The hip-hop community responds to the Sandy Hook Elementary School tragedy

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(Photo by Rick Diamond/Getty Images for AKOO Clothing)

(Photo by Rick Diamond/Getty Images for AKOO Clothing)

Hip-hop artist T.I. has weighed in on the horrific shootings at Sandy Hook Elementary School in Newtown, Connecticut.

In a candid discussion about the tragedy on Hot 97 FM, the Atlanta-based rapper said he did not agree with a ban on assault weapons.

“This is my problem with stepping in right now in the ban of anything,” T.I. said. “That means it is only the criminals who are going to be allowed to have this particular item.”

The rapper went on to say from personal experience he understands the need to own firearms, especially in areas in America where violence is rife. In the past, “I had a necessity for a gun” for protection, he said.

“If the illegals have them, I think the legals must have them,” he added.

The self-proclaimed King of the South’s multifaceted career is, with the release of his new album Trouble Man: Heavy Is The Head, going from strength to strength. Though, the rap star has famously served two stints in prison, including time in jail for weapons charges.

In immediate aftermath of Friday’s mass shooting, several hip-hop and R&B artists took to Twitter to express their condolences.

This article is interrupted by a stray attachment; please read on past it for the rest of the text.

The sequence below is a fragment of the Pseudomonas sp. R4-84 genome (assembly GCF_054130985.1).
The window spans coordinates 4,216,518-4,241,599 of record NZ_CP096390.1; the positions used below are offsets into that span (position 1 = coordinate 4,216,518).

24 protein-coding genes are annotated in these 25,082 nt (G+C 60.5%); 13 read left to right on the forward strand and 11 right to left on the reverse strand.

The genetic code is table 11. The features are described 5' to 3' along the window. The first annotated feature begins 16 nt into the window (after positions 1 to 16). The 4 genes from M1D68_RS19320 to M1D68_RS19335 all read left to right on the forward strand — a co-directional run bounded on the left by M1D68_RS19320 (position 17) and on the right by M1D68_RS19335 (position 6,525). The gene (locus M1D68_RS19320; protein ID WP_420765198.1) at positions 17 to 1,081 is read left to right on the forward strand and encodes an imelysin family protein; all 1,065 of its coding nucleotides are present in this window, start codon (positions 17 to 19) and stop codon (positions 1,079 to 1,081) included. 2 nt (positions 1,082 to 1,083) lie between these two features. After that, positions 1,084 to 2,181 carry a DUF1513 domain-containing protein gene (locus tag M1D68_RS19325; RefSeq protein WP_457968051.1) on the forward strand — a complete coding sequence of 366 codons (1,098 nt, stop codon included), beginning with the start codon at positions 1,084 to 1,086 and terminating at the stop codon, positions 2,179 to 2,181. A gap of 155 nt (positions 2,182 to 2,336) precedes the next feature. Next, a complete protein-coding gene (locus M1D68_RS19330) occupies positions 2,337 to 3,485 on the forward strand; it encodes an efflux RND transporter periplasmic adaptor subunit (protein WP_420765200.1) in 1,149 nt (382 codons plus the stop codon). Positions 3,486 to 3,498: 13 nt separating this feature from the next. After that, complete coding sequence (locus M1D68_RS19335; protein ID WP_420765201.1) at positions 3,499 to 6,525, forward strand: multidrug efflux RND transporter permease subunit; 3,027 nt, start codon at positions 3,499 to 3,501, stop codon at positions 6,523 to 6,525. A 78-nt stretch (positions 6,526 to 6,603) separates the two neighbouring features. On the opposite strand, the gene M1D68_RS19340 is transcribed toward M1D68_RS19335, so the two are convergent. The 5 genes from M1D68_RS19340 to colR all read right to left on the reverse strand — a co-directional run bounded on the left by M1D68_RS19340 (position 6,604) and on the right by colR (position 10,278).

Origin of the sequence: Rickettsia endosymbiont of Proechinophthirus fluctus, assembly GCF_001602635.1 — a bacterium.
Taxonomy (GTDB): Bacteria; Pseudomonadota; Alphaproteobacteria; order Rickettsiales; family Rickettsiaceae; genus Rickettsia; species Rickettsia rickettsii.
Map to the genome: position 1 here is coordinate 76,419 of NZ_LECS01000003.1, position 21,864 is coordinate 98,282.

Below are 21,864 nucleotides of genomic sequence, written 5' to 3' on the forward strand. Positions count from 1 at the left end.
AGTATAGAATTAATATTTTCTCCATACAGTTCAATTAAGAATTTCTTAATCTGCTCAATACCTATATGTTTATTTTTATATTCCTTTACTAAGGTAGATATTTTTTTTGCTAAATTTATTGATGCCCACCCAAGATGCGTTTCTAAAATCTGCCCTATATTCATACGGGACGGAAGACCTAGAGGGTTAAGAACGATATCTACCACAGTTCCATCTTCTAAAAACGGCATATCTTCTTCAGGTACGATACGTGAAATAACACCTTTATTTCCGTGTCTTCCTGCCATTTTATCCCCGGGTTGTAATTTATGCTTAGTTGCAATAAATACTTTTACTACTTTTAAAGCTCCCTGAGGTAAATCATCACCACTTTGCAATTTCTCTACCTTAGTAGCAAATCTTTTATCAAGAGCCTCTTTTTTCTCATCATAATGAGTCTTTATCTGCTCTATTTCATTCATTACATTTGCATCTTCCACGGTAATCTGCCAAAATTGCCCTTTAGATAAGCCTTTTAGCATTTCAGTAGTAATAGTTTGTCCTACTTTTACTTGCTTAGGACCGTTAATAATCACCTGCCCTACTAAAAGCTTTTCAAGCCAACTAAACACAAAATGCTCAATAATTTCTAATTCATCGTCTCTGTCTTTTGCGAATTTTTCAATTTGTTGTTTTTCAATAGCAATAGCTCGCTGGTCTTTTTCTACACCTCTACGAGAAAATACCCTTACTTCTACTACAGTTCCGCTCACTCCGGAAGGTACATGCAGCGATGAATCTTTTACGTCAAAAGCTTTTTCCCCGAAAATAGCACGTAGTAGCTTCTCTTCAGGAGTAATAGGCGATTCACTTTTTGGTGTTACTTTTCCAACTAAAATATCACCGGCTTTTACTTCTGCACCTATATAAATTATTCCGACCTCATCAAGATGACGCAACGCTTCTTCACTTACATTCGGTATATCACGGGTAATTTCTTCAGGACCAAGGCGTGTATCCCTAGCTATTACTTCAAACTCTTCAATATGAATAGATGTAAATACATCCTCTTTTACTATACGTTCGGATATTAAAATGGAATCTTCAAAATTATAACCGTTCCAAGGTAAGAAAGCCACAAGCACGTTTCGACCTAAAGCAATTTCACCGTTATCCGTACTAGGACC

Celebrities, such as Lil Wayne, Big Boi Diddy, Alicia Keyz, Big Boi, Game, Bun B, The-Dream, and Curren$y, all posted messages expressing their shock.

Lil Wayne tweeted, “Prayers for those in Connecticut…senseless.”

While Solange Knowles voiced her concerns about the current gun laws, “New gun laws MUST happen. This is devastating.”

However, hip-hop artists have oftentimes been criticized for glamorizing gun violence, with some rappers even brandishing guns in music videos or posing with weapons in ad campaigns.

For instance, in 2006 a Get Rich or Die Tryin’ poster showing rapper 50 Cent with a gun and baby was banned for glamorizing gun crime by the UK Advertising Standards Authority.

Artists, especially rap stars, have a responsibility because of their followers, said Ogbonna Hagins, CEO/Founder of Philadelphia-based hip-hop magazine, Philly Word. Nonetheless, he adds that, “hip-hop music is no more to blame for gun crime than films or video games.”